I remember in 2016, I was at the Scottish National Junior Championships in Thurso. I stood on the headland, clutching my surfboard, absolutely petrified as I watched ‘mountains’ of water appearing on the horizon and then crashing into the reef. It quickly became my time to paddle out through the ‘Sh*t Pipe’ – a name for the channel that you paddle through to get to the line-up (not the most appealing name I must say).
I have never been so nervous in my life, sitting in the cold dark Scottish water awaiting the next ‘set’ of waves. As I sat, it was so peaceful, there were no sounds but the faint sound of the spectators on the shoreline – there was nothing but water in front of me. In Thurso, you are at the top of the United Kingdom, the closest land mass is Iceland, so it feels very oppressive – you feel powerless. It quickly hits you that in this world, mother nature is always in control and when we are in the water, we are in her territory.
When the first set of waves finally arrived, I could not believe the size, immense ‘giants’ that you have to be extremely careful around. When you fall off one of these waves, you tend to lose all control of your body and you are thrown deep under the water – you begin to not know what is up or down anymore. When this happens the fear you feel is overwhelming – all you want is to reach the surface and take that breathe that your body is craving.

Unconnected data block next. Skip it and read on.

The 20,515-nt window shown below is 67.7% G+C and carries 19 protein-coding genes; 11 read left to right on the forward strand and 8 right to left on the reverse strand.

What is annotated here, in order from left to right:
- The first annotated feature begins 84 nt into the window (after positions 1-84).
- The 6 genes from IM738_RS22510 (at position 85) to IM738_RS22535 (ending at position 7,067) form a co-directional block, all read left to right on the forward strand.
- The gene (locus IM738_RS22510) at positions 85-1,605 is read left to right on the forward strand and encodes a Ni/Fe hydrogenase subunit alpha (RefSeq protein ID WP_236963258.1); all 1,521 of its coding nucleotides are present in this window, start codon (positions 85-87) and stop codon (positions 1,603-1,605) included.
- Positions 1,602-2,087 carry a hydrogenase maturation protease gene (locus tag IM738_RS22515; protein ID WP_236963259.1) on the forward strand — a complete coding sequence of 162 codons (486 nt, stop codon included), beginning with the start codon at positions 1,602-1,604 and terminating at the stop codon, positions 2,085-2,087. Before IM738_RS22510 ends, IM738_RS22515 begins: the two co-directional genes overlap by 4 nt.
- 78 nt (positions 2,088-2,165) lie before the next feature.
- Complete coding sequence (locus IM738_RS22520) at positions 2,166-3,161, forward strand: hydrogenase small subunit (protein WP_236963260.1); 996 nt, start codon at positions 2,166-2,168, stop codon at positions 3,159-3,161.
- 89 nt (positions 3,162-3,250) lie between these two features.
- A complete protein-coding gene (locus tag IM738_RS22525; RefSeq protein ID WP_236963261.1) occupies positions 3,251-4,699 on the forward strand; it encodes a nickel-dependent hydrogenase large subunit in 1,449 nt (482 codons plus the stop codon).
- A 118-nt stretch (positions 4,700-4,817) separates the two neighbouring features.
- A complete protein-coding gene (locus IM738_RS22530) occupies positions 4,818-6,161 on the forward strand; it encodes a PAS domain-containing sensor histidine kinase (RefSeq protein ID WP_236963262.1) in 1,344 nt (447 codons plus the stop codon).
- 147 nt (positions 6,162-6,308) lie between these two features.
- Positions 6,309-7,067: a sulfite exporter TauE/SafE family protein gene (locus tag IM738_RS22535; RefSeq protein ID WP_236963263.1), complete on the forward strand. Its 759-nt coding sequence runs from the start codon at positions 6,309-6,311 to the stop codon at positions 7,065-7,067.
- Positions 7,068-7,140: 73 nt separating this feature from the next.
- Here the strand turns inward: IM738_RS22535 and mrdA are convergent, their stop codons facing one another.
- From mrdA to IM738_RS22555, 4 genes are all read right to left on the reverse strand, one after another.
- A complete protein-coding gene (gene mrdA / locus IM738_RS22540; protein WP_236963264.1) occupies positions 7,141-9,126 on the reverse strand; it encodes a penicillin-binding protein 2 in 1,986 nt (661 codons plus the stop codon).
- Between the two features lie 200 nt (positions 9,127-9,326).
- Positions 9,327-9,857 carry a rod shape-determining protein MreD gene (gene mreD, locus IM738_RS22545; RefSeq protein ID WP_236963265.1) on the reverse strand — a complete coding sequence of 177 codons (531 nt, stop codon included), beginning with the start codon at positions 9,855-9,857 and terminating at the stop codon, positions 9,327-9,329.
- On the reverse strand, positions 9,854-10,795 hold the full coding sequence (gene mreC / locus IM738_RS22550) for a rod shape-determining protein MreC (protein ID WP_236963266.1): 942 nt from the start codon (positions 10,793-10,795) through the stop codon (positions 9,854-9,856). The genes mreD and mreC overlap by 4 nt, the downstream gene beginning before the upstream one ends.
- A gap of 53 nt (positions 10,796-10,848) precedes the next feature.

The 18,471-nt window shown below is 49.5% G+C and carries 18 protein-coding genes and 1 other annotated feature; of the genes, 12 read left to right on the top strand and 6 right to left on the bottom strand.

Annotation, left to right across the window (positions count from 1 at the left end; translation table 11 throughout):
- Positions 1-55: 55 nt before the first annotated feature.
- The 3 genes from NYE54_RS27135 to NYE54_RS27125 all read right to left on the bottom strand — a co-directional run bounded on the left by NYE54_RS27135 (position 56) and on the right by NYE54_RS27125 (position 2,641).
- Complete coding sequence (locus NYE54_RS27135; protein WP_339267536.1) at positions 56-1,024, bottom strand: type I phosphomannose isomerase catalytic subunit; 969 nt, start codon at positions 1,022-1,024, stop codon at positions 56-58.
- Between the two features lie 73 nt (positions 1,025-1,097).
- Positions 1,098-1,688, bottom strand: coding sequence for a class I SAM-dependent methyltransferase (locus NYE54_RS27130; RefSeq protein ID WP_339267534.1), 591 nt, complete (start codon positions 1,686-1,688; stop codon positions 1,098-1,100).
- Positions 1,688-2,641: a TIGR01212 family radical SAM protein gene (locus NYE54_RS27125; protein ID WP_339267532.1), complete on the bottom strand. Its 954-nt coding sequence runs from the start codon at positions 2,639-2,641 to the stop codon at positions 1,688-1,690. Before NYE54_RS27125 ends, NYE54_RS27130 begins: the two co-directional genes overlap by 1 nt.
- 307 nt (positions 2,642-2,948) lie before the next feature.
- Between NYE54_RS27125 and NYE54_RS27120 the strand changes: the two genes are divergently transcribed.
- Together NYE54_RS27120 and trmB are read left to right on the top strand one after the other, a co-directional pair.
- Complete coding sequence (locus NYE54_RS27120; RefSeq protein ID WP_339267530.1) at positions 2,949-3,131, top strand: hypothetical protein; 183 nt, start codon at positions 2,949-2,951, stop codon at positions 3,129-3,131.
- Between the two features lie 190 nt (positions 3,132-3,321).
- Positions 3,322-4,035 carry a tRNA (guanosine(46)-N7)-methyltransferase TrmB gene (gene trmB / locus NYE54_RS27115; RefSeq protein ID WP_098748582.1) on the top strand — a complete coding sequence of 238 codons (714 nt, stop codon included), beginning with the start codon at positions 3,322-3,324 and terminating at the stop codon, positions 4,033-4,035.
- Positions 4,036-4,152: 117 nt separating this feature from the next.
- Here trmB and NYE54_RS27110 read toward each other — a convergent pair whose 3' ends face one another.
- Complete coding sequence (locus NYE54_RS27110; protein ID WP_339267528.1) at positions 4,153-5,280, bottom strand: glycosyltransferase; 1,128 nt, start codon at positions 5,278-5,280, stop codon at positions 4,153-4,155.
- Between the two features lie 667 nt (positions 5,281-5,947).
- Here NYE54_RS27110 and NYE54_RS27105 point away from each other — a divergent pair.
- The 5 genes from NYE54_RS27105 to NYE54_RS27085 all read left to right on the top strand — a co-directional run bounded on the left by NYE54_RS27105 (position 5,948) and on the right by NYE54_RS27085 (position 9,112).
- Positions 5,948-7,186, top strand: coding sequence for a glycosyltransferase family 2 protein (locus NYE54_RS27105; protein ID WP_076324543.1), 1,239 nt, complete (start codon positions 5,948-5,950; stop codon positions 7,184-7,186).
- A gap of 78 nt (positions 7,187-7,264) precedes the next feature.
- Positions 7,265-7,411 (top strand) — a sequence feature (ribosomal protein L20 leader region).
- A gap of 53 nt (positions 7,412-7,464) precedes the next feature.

Until the wave decides to let you go, you have to find a way to control your fear and relax. That level of fear featured a few times over the course of the years that I was an active surfer in Scotland. However, there were some benefits. So, how has years of surfing contributed to my overall athletic performance?
Well, I found that during my ultra-endurance challenges I had a great ability to control my mind. Now, I tried to figure out why I had this because I knew it was not just ‘talent’ or a ‘gift’. After extensive thinking I put it down to years of surfing.
Being able to control your emotions and get comfortable in the water is vital for survival in dangerous situations. Ultra-endurance (although prolonged) is very similar, your body and mind start to fight back telling you to stop – and the only way to complete your goal is to quiet your mind.
Surfing taught me a great lesson on how to quiet my mind in distressful situations, which I have been able to use for ultra-endurance and therefore, have been able to complete challenges of that nature. I have also found that the ability to quiet your mind and allow what is meant for you to take course, and once the wave passes, you can breathe again.
What has sport taught you?
Thanks for reading! 🙂